I coached hockey and taught high school for almost 40 years. I'm probably not 100% correct on some of these statements, but many are true because I was there. First, when the State of Mn. decided that non-certified people could coach jr. and sr. high kids, that opened the door for many coaches who's mind set was to win at all costs and not worry about the kids. This in turn allowed parents and the community more input and opinions on decisions regarding hiring coaches and how programs should be run. Second is money! As schools have had to decrease funding to sports programs, they have to rely on the parents for more financial support, which in turn gives the parents a feeling that they should be more involved in the decision making process. So now there is a vicious circle created that seems to be spiraling out of control with no end in sight! Perhaps the state should consider doing what Europe does; drop high school sports totally, and let the communities who want to, go to club sports! But then there is the money and prestige thing isn't there?!

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BVMannApr. 12, 1312:50 PM

Part of this is the generation of parents known as the baby boomers - in general, spoiled by their depression-era parents to never have to endure another depression, and never taught the meaning of hard work or value. Hence the selfish entitlement attitude. I am glad to see at least some are fighting back & trying to make a difference. I have noted good parent behavior & support of my son's football teams. It is encouraging!

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pcmediaApr. 12, 13 1:52 PM

I fully agree with this article. As a wife of a coach and parent of a player, I have seen it from both sides. My husband coached a Bantam A hockey team. During that season he had parents screaming the F word at him across the ice, parents demanding a meeting with him regarding whether or not he would be successful this season, my husband received numerous profane texts from one family in the middle of the night regarding the amount of time their child was playing. (This player had been asking to stay on the bench, and his family did not know) After one of the games, parents were so upset by the team's loss the manager of the ice arena showed my husband the back way out of the ice arena. The manager was concerned about the safety of my husband over 8 and 9th GRADE HOCKEY PLAYERS!! When My son was playing hockey I was consistently asked if my son would be attending a hockey camp, or playing spring or fall league. HE WAS 7 YEARS OLD!!! Whatever happened to signing your child up for a sport he/she would like to play, and parents coming to watch them participate. Why does one sport have to extend to an entire year? Why do elementary age students have to decide what sport he/she would like to focus on if they want to be able to play? In my opinion, parents have gone off the deep end regarding sports. They need to take a step back, let their children enjoy the sport for what it is. If their child's coach is physically endangering his/her child by all means step in. If not, back off. You are changing the sport for your child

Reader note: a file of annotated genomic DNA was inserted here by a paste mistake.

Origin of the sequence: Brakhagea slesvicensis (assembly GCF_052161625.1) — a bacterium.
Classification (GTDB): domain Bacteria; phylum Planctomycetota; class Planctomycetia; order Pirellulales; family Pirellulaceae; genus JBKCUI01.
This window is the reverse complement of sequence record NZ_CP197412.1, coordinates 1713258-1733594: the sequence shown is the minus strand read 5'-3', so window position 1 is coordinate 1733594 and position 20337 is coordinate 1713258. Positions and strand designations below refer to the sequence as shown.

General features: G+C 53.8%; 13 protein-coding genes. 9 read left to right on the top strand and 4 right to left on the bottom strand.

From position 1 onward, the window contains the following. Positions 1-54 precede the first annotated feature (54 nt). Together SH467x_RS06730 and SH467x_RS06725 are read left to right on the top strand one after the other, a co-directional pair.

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luzhishenApr. 12, 13 5:24 PM

BVMANN, in case it's lost on you, the boomers' kids are the parents. The boomers got out of this one a while ago - this is the Reagan Generation.